Interactions with the Bifunctional Interface of the Transcriptional Coactivator DCoH1 Are Kinetically Regulated.Wang, D., Coco, M.W., Rose, R.B.
(2015) J Biol Chem 290: 4319-4329
- PubMed: 25538247
- DOI: 10.1074/jbc.M114.616870
- Primary Citation of Related Structures:
- PubMed Abstract:
Pterin-4a-carbinolamine dehydratase (PCD) is a highly conserved enzyme that evolved a second, unrelated function in mammals, as a transcriptional coactivator. As a coactivator, PCD is known as DCoH or dimerization cofactor of the transcription factor HNF-1 ...
Pterin-4a-carbinolamine dehydratase (PCD) is a highly conserved enzyme that evolved a second, unrelated function in mammals, as a transcriptional coactivator. As a coactivator, PCD is known as DCoH or dimerization cofactor of the transcription factor HNF-1. These two activities are associated with a change in oligomeric state: from two dimers interacting as an enzyme in the cytoplasm to a dimer interacting with a dimer of HNF-1 in the nucleus. The same interface of DCoH forms both complexes. To determine how DCoH partitions between its two functions, we studied the folding and stability of the DCoH homotetramer. We show that the DCoH1 homotetramer is kinetically trapped, meaning once it forms it will not dissociate to interact with HNF-1. In contrast, DCoH2, a paralog of DCoH1, unfolds within hours. A simple mutation in the interface of DCoH2 from Ser-51 to Thr, as found in DCoH1, increases the kinetic stability by 9 orders of magnitude, to τ(½) ∼ 2 million years. This suggests that the DCoH1·HNF-1 complex must co-fold to interact. We conclude that simple mutations can dramatically affect the dissociation kinetics of a complex. Residue 51 represents a "kinetic hot spot" instead of a "thermodynamic hot spot." Kinetic regulation allows PCD to adopt two distinct functions. Mutations in DCoH1 associated with diabetes affect both functions of DCoH1, perhaps by disrupting the balance between the two DCoH complexes.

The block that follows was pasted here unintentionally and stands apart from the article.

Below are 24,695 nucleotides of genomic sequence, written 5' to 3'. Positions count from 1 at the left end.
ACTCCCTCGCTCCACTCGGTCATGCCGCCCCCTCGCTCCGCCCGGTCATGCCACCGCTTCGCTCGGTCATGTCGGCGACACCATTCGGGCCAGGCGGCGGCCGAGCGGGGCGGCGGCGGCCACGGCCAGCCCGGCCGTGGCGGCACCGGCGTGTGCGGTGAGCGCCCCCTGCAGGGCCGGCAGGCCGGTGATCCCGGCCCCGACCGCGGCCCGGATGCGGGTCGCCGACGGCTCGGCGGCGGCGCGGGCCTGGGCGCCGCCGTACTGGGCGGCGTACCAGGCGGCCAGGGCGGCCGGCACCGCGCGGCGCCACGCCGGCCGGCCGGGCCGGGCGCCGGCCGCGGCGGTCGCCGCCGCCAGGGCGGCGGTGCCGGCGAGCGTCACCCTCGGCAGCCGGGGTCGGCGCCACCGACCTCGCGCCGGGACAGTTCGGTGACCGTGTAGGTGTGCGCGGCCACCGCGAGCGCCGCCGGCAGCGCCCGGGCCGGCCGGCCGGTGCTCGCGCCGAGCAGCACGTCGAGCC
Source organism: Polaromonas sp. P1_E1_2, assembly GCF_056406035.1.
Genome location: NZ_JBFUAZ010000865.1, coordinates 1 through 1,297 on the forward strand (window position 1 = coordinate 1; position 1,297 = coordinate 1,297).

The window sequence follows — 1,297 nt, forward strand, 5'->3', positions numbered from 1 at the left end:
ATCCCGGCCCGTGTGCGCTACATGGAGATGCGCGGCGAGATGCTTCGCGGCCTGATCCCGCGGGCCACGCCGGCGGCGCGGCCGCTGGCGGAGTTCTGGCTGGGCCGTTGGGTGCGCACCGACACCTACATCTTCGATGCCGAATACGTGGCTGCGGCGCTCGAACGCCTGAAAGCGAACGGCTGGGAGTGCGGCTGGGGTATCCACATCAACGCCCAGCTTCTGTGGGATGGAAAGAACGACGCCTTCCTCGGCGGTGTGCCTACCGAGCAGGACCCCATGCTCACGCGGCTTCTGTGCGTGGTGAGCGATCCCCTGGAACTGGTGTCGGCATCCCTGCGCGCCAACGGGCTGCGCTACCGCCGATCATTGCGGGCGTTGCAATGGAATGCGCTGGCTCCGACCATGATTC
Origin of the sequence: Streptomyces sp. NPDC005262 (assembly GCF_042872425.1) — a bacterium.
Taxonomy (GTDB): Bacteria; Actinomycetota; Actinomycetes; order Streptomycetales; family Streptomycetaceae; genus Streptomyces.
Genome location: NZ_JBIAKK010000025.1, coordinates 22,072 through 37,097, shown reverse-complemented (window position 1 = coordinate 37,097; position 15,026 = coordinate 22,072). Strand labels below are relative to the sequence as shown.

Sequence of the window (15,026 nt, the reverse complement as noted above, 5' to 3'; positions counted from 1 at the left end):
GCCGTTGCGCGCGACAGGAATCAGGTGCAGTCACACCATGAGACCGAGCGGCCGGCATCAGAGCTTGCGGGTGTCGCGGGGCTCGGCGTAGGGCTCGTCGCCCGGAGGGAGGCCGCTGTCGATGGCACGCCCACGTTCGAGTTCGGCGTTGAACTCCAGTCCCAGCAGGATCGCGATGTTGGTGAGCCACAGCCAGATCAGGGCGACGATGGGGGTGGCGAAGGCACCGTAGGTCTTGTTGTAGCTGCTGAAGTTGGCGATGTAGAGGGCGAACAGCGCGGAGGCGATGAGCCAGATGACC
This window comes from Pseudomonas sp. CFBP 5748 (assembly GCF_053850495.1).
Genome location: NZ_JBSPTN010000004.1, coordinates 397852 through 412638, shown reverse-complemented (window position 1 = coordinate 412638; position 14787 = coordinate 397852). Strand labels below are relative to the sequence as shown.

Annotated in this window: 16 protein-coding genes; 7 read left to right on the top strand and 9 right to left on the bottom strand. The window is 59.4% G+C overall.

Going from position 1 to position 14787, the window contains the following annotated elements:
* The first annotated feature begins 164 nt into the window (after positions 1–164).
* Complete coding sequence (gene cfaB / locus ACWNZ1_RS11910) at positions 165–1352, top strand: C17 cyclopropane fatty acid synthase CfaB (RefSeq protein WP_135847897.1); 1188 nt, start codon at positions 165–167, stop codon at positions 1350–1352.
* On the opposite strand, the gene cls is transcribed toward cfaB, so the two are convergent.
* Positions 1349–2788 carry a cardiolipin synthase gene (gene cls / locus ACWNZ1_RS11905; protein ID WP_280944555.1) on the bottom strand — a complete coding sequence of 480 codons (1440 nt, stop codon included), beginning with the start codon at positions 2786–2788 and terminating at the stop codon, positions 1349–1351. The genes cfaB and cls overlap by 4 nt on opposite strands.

From the Department of Molecular and Structural Biochemistry, North Carolina State University, Raleigh, North Carolina 27695-7622 firstname.lastname@example.org.